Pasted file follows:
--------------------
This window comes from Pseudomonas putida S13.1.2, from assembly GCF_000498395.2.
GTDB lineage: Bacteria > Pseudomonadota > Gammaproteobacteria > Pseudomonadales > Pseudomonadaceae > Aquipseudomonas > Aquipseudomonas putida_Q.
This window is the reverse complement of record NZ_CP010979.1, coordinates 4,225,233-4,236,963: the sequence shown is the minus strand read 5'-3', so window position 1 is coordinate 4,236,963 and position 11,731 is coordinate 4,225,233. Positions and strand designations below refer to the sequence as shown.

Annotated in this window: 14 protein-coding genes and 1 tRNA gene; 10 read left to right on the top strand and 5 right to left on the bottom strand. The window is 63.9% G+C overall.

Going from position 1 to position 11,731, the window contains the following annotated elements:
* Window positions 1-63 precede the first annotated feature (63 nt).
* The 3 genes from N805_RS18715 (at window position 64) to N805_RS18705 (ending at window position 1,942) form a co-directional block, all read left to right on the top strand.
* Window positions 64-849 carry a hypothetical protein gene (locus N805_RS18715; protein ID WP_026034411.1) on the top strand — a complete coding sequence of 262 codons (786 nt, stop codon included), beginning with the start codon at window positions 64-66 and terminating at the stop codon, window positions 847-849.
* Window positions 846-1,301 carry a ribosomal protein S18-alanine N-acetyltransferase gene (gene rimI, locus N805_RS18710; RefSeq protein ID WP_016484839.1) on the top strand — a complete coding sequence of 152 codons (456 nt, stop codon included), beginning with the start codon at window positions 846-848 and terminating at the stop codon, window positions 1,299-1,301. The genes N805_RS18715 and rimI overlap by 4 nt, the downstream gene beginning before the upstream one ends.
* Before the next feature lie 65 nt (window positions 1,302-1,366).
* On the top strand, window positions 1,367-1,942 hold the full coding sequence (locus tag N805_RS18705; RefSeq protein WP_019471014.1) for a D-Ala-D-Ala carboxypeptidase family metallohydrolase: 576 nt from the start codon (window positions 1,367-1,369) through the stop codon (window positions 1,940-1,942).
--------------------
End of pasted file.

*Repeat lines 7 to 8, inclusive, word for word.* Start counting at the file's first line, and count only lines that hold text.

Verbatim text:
* The 3 genes from N805_RS18715 (at window position 64) to N805_RS18705 (ending at window position 1,942) form a co-directional block, all read left to right on the top strand.
* Window positions 64-849 carry a hypothetical protein gene (locus N805_RS18715; protein ID WP_026034411.1) on the top strand — a complete coding sequence of 262 codons (786 nt, stop codon included), beginning with the start codon at window positions 64-66 and terminating at the stop codon, window positions 847-849.